|Publication number||US5526167 A|
|Application number||US 08/258,472|
|Publication date||Jun 11, 1996|
|Filing date||Jun 7, 1994|
|Priority date||Jul 6, 1993|
|Also published as||EP0633541A1|
|Publication number||08258472, 258472, US 5526167 A, US 5526167A, US-A-5526167, US5526167 A, US5526167A|
|Original Assignee||Opticon Sensors Europe B.V.|
|Export Citation||BiBTeX, EndNote, RefMan|
|Patent Citations (8), Non-Patent Citations (2), Referenced by (19), Classifications (7), Legal Events (4)|
|External Links: USPTO, USPTO Assignment, Espacenet|
The present invention relates to a scanning device for optically scanning symbol codes, such as bar codes, comprising a laser source for producing a scanning beam, a first lens for focusing the scanning beam, a detector for detecting light backscattered by the scanned symbol codes, first and second rotatable deflection means for both transmitting and deflecting the scanning beam so as to generate a scanning pattern, and drive means for rotating the first and second deflection means around a first and second axis of rotation, respectively.
In many scanning devices, e.g. in bar code readers, multiple directional scanning is used. Because of a large longitudinal working range, laser scanners are widely used for bar code reading. To read bar codes, at least one scanning line needs to be generated to scan the bar code. However, in practice bar codes on products are situated at an arbitrary orientation. To still be able to read bar codes by using a bar code reader oriented itself in an arbitrary direction, bar code readers generating multiple-directional scanning patterns are required.
Moreover, different kinds of objects often require a different kind of scanning pattern.
In the publication "Thermal imaging systems" by J. M. Lloyd, Plenum Press, New York, 1979, pages 316-320, the general principles of the use of rotating wedges for generating scanning patterns is disclosed. However, this document only discloses passive scanning means, i.e. no additional scanning beam is generated, e.g. by a laser source, to scan an object. In this passive scanning means known per se, a light beam reflected by an object impinges upon a first one of the two rotating wedges. Before incidence, the light beam propagates along a path that makes an angle with respect to the axis of rotation of both wedges. After deflection by both wedges, the light beam propagates substantially parallel to the axis of rotation of the wedges to detection means.
EP-A-0,492,730 describes how the general principles of using two rotating wedges may be employed in active scanning devices such as bar code scanners, and what technical measures may realize a bar code scanner embodying these principles.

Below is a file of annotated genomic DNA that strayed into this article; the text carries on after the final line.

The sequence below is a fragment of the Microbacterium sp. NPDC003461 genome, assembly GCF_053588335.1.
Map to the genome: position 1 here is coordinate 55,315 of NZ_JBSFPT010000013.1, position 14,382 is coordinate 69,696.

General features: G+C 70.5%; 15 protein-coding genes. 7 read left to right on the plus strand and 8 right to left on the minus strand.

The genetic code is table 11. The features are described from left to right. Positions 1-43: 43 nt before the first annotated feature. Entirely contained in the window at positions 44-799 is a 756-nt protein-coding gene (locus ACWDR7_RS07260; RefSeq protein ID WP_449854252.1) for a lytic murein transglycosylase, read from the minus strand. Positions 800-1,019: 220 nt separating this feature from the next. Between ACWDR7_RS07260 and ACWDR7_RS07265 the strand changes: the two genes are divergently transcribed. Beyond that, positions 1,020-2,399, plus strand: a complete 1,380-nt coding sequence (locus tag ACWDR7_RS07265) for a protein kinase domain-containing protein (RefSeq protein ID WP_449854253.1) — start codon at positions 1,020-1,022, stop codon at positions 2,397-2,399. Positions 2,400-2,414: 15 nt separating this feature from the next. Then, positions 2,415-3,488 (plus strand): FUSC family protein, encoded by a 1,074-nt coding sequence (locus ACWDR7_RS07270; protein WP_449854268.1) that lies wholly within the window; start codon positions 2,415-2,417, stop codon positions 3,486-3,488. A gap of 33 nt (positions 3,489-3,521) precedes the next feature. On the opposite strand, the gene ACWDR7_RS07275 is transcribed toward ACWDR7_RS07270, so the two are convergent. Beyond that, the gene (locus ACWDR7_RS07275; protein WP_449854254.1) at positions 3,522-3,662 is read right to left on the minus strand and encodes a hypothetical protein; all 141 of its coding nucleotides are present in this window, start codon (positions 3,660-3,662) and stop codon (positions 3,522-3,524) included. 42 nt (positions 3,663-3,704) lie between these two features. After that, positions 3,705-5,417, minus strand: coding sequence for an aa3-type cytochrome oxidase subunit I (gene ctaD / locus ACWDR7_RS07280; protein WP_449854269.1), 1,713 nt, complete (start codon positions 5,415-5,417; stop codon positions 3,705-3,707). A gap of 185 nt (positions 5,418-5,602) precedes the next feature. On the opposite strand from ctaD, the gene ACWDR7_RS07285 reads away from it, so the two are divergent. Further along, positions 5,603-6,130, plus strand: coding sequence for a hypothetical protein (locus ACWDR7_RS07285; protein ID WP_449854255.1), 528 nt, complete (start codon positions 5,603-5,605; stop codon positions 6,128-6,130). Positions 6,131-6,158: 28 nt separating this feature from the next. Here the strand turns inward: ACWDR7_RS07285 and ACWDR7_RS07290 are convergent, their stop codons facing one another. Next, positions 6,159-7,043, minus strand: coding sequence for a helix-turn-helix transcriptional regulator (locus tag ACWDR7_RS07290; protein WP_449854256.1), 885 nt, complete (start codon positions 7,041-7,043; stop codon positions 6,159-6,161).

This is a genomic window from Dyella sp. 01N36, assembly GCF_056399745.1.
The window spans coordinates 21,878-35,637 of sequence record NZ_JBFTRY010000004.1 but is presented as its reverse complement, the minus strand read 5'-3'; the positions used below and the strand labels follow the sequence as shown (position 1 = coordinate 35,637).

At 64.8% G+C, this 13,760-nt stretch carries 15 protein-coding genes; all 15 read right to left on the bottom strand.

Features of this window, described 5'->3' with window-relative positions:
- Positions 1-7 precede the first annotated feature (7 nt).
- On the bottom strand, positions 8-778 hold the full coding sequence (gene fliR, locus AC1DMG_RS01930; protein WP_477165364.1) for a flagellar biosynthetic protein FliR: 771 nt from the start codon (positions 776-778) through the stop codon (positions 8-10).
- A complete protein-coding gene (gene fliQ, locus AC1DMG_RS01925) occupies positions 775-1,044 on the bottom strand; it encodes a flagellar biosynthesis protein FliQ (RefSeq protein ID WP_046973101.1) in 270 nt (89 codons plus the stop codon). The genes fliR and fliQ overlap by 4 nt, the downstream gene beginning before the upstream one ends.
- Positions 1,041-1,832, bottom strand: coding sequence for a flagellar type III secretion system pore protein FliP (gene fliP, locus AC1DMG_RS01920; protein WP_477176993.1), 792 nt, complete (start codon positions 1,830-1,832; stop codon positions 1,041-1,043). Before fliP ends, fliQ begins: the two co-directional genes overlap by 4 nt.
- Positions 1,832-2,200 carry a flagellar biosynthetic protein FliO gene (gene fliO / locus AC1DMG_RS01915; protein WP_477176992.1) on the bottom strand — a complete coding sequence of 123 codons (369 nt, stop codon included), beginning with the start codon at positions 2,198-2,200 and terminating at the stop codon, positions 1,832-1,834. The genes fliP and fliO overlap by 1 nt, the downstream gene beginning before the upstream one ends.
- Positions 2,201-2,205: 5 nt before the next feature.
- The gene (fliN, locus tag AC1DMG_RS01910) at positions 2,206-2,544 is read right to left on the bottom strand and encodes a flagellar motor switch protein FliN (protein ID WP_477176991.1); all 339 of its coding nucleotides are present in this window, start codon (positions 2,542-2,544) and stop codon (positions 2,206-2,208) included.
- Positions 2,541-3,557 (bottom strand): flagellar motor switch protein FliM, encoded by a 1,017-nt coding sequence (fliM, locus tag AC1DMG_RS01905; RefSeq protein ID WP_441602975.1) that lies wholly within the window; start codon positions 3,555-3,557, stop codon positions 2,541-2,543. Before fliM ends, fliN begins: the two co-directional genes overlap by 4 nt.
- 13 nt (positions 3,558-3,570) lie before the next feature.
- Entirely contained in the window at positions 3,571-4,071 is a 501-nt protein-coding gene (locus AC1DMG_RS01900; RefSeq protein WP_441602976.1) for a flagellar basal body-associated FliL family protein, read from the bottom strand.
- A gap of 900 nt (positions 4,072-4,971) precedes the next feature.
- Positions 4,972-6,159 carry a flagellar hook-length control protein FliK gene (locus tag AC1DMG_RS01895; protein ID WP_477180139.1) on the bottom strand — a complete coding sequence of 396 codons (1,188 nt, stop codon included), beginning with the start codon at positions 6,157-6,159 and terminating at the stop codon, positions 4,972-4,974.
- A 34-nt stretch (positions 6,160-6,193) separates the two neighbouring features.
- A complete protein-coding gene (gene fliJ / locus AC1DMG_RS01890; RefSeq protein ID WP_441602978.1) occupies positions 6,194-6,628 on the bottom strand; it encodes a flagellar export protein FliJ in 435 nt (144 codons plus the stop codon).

Both in theoretical considerations as formulated, for instance, in the publication of Lloyd mentioned above and in the practical design shown in said EP-A-0.492.730 two rotating wedges are used, the axes of rotation of both of the wedges coincide, as this was considered to be necessary to generate well defined scanning patterns. Moreover, in the arrangement shown in EP-A-0.492.730 the scanning beam impinging upon the deflection means substantially coincides with the coinciding axes of rotation of the wedges. In such an arrangement the driving shafts of the wedges will have to be hollow to allow the scanning beam to pass along the axes of rotation. Furthermore, a motor having two crown wheels of different diameters and two pinions meshing with the respective crown wheels is shown in EP-A-0,492,730. However, such an arrangement has to meet high tolerance requirements, and is not cheap to manufacture, because no standard elements are used.
WO-A-91/11290 discloses an imaging device suitable for mounting on the arm of a welding robot, close to a welding torch, in order to obtain 3-D topological data from a target surface. In the apparatus according to this international patent application a rotatable wedge prism is used which is rotatable around an axis of rotation. In use, a laser beam impinges upon the rotating wedge prism which laser beam does not coincide with the axis of rotation. Only one rotating wedge prism is used in order to generate a circular scanning pattern on an object the distance of which to the measuring device is to be established. This international patent application does not disclose or suggest that the concept of a laser beam not coinciding with one rotating wedge prism has any advantage in a scanning device in which at least two rotatable deflection means are used to generate complicated scanning patterns to scan symbol codes. The field of application of the imaging device of WO-A-91/11290 differs from the field of scanning symbol codes.
Therefore, it is an object of the present invention to provide a relatively simple scanning device that, while using rotating deflection means, can generate various multiple-directional scanning patterns.
To meet this object the scanning device as defined above is characterized in that the scanning beam when impinging upon the first deflection means does not coincide with at least one of both axes of rotation.
By the application of these measures the generated scanning pattern will loose its rotational symmetry. However, it appears that the exact rotational symmetry is not important for most applications, such as bar code readers. Moreover, surprisingly,if the shift of the scanning beam from either of both axes of rotation is small the resulting non-symmetry will also be very small. The introduction of this non-symmetry offers great advantages in the actual design, because no complicated driving mechanism with two hollow shafts, one for every rotating deflection means each, e.g. wedges, is needed anymore. Now, it is possible to use standard driving means for the rotating deflection means.